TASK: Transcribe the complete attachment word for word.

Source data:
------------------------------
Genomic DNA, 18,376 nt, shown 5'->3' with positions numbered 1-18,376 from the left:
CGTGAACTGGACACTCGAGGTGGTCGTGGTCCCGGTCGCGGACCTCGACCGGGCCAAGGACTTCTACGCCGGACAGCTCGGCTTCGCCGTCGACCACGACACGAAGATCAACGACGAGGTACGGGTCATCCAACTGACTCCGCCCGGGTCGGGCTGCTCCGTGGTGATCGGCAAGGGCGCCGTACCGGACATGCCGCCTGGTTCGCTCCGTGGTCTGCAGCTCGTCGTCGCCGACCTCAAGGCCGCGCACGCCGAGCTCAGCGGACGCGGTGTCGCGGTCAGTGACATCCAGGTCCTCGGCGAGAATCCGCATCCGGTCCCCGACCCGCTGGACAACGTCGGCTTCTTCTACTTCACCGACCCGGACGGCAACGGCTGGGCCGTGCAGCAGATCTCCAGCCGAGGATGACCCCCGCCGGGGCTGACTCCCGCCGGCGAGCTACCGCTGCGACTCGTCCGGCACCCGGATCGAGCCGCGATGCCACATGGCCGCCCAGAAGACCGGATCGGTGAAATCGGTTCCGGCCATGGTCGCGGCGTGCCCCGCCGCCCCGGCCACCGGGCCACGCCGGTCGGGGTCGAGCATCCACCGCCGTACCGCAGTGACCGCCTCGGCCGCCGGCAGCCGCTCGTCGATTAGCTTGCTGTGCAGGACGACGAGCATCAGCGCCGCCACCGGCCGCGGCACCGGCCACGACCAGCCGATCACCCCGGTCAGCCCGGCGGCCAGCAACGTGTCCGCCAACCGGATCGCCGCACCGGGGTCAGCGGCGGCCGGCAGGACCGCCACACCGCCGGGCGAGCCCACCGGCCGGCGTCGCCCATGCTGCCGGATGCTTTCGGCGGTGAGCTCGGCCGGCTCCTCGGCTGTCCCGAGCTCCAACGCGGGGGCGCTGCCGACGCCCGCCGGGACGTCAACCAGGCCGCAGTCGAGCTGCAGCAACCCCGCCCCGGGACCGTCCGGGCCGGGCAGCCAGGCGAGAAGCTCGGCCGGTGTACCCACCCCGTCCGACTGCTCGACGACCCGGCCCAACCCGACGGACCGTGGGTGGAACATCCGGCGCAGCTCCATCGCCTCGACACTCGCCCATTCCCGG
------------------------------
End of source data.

Genomic DNA, 18,376 nt, shown 5'->3' with positions numbered 1-18,376 from the left:
CGTGAACTGGACACTCGAGGTGGTCGTGGTCCCGGTCGCGGACCTCGACCGGGCCAAGGACTTCTACGCCGGACAGCTCGGCTTCGCCGTCGACCACGACACGAAGATCAACGACGAGGTACGGGTCATCCAACTGACTCCGCCCGGGTCGGGCTGCTCCGTGGTGATCGGCAAGGGCGCCGTACCGGACATGCCGCCTGGTTCGCTCCGTGGTCTGCAGCTCGTCGTCGCCGACCTCAAGGCCGCGCACGCCGAGCTCAGCGGACGCGGTGTCGCGGTCAGTGACATCCAGGTCCTCGGCGAGAATCCGCATCCGGTCCCCGACCCGCTGGACAACGTCGGCTTCTTCTACTTCACCGACCCGGACGGCAACGGCTGGGCCGTGCAGCAGATCTCCAGCCGAGGATGACCCCCGCCGGGGCTGACTCCCGCCGGCGAGCTACCGCTGCGACTCGTCCGGCACCCGGATCGAGCCGCGATGCCACATGGCCGCCCAGAAGACCGGATCGGTGAAATCGGTTCCGGCCATGGTCGCGGCGTGCCCCGCCGCCCCGGCCACCGGGCCACGCCGGTCGGGGTCGAGCATCCACCGCCGTACCGCAGTGACCGCCTCGGCCGCCGGCAGCCGCTCGTCGATTAGCTTGCTGTGCAGGACGACGAGCATCAGCGCCGCCACCGGCCGCGGCACCGGCCACGACCAGCCGATCACCCCGGTCAGCCCGGCGGCCAGCAACGTGTCCGCCAACCGGATCGCCGCACCGGGGTCAGCGGCGGCCGGCAGGACCGCCACACCGCCGGGCGAGCCCACCGGCCGGCGTCGCCCATGCTGCCGGATGCTTTCGGCGGTGAGCTCGGCCGGCTCCTCGGCTGTCCCGAGCTCCAACGCGGGGGCGCTGCCGACGCCCGCCGGGACGTCAACCAGGCCGCAGTCGAGCTGCAGCAACCCCGCCCCGGGACCGTCCGGGCCGGGCAGCCAGGCGAGAAGCTCGGCCGGTGTACCCACCCCGTCCGACTGCTCGACGACCCGGCCCAACCCGACGGACCGTGGGTGGAACATCCGGCGCAGCTCCATCGCCTCGACACTCGCCCATTCCCGG